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The Ukulele Life

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I want to reassure you that I am still trying to learn how to play the ukulele, and I have callouses on the index and middle finger of my left hand to prove it. I don’t have the patience to practice for more than fifteen or twenty minutes at a time, or the pain tolerance, but I’ve managed to learn a dozen or so chords, and I’ve gotten better at avoiding the buzzes and mutes, and can sort of switch from chord to chord in time, if I pretend there’s an extra rest between each measure.

 

My favorite lessons have been in fingerpicking (which sounds like a hygiene problem, but thankfully is not), where you play each note of the chord separately. I’m not saying that I’m good at it, but I like the way it sounds, even when I make mistakes. I’m also learning a lot of strumming patterns, though I’m still not sure how you’re supposed to decide which ones to use on different songs. And I’ve overcome my fear that strumming the strings will break the ukulele, so now I’m playing loud enough that I can actually hear it.

I’ve discovered that I don’t have to re-tune the ukulele as often anymore, now that the strings have worn in, and the ukulele has its own cozy case to sleep in. Though when I don’t hear recognizable music coming off the strings I try to tell myself that it’s because the instrument must be out of tune, and it’s not me at all.

grumpy cricket

“No, Mommy. It’s you.”

 

I still find it impossible to sing and play at the same time, though, because the melody line and the rhythm are so different. I have a similar brain freeze in choir practice when I can hear the tenors next to me but I still have to sing the alto part. I don’t know how I missed learning this two-brains-at-once skill growing up, but it makes my head hurt.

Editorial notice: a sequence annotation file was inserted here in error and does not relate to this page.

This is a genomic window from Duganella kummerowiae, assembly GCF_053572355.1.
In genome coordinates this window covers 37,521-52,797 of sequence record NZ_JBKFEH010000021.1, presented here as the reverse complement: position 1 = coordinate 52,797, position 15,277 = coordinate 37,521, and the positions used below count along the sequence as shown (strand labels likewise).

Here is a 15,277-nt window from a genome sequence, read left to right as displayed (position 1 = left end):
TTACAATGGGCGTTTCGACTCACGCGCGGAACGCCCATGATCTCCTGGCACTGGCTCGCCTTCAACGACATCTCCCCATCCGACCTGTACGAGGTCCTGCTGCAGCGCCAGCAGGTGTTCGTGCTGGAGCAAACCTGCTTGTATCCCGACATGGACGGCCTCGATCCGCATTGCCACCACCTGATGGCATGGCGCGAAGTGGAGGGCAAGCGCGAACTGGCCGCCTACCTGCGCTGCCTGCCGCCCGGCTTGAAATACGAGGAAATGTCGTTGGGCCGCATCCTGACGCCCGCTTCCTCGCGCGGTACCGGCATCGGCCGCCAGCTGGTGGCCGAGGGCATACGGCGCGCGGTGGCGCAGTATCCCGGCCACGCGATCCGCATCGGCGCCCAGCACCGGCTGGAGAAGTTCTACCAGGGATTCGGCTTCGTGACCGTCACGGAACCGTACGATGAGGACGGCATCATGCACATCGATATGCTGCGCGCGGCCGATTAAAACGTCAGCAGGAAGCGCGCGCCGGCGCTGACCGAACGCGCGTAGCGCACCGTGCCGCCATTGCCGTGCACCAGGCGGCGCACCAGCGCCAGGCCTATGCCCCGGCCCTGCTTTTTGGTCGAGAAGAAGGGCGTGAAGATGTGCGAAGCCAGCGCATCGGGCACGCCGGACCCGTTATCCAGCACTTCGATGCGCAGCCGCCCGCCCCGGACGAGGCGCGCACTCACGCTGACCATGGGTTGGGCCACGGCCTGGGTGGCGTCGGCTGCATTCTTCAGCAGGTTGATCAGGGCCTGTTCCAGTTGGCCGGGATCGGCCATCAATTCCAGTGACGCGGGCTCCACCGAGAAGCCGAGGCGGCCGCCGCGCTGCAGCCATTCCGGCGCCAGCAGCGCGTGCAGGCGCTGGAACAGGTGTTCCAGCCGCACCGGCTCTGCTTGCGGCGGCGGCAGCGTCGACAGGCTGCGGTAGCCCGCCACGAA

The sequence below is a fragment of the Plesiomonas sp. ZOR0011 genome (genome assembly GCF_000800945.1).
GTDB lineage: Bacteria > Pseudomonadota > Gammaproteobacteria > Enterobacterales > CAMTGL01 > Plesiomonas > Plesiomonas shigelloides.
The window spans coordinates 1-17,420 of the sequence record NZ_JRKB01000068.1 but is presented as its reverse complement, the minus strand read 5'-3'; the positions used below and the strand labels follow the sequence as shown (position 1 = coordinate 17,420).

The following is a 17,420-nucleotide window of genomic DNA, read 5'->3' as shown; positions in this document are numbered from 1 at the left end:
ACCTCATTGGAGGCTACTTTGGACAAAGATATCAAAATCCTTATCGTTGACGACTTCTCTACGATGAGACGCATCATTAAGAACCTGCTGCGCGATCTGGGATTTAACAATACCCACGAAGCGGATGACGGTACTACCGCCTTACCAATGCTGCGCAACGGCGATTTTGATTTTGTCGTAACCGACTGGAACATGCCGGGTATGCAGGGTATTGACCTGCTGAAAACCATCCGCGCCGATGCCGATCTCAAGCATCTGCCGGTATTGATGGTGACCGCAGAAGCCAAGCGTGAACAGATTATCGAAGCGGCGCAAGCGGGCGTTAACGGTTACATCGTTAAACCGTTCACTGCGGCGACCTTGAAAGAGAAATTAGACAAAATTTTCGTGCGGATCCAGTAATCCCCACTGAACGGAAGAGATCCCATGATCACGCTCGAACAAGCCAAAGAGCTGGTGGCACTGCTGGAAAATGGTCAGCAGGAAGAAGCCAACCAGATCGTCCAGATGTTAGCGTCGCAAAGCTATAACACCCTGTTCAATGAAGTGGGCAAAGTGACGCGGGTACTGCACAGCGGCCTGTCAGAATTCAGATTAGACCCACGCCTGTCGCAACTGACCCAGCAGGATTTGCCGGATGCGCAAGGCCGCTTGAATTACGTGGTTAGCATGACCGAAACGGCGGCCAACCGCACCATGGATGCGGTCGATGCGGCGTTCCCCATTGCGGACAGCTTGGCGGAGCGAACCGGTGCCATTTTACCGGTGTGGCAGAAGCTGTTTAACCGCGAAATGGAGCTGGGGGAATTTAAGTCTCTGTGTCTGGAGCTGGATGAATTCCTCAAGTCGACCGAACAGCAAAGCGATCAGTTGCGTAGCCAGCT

I still can’t articulate what I’m hoping to get from this effort to learn to play the ukulele, though. In part, I’d like to feel like I could make the music I want to listen to if the need arises, in case my smart phone, TV, computer, and stereo all die at the same time. But it’s more than that. I used to write songs as a kid, to try and capture the sounds of how I felt, because the words were never enough. I wanted to be able to express more of everything. I wanted that from my dance classes as a kid, too, in tap and ballet and jazz and modern, but I couldn’t get past the basic proscribed vocabularies and find the movements that would speak for me. And I can’t draw for shit, so that avenue is closed to me. But music is still an option, and I feel like I need to keep trying, in case something begins to resonate. But, I fall too easily into thinking that I have to do what other people tell me is worth doing, and I need to master things in order, as they are written in the book. I get too easily stuck in that lane, and lose track of creating my own path forward. Because creating my own path is hard, and feels a lot like wandering around in the dark.

So, I haven’t uncovered all of the secrets of the universe, yet, but I can play some simple blues songs and keep myself entertained for minutes at a time. That seems like a good place to start. And the dogs don’t seem to mind. One or both of them will take a nap on my bed during my practice sessions, and I haven’t seen even one raised eyebrow. Though I’ve made a point of not watching their faces very carefully while I’m playing, just in case.

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If you haven’t had a chance yet, please check out my Amazon page and consider ordering the Kindle or Paperback version (or both!) of Yeshiva Girl. And if you feel called to write a review of the book on Amazon, or anywhere else, I’d be honored.

Yeshiva Girl is about a Jewish girl on Long Island named Izzy (short for Isabel). Her father has been accused of inappropriate sexual behavior with one of his students, which he denies, but Izzy implicitly believes that it’s true. Izzy’s father decides to send her to an Orthodox yeshiva for tenth grade, out of the blue, as if she’s the one who needs to be fixed. Izzy, in pain, smart, funny, and looking for people she can trust, finds that religious people are much more complicated than she had expected. Some, like her father, may use religion as a place to hide, but others search for and find comfort, and community, and even enlightenment.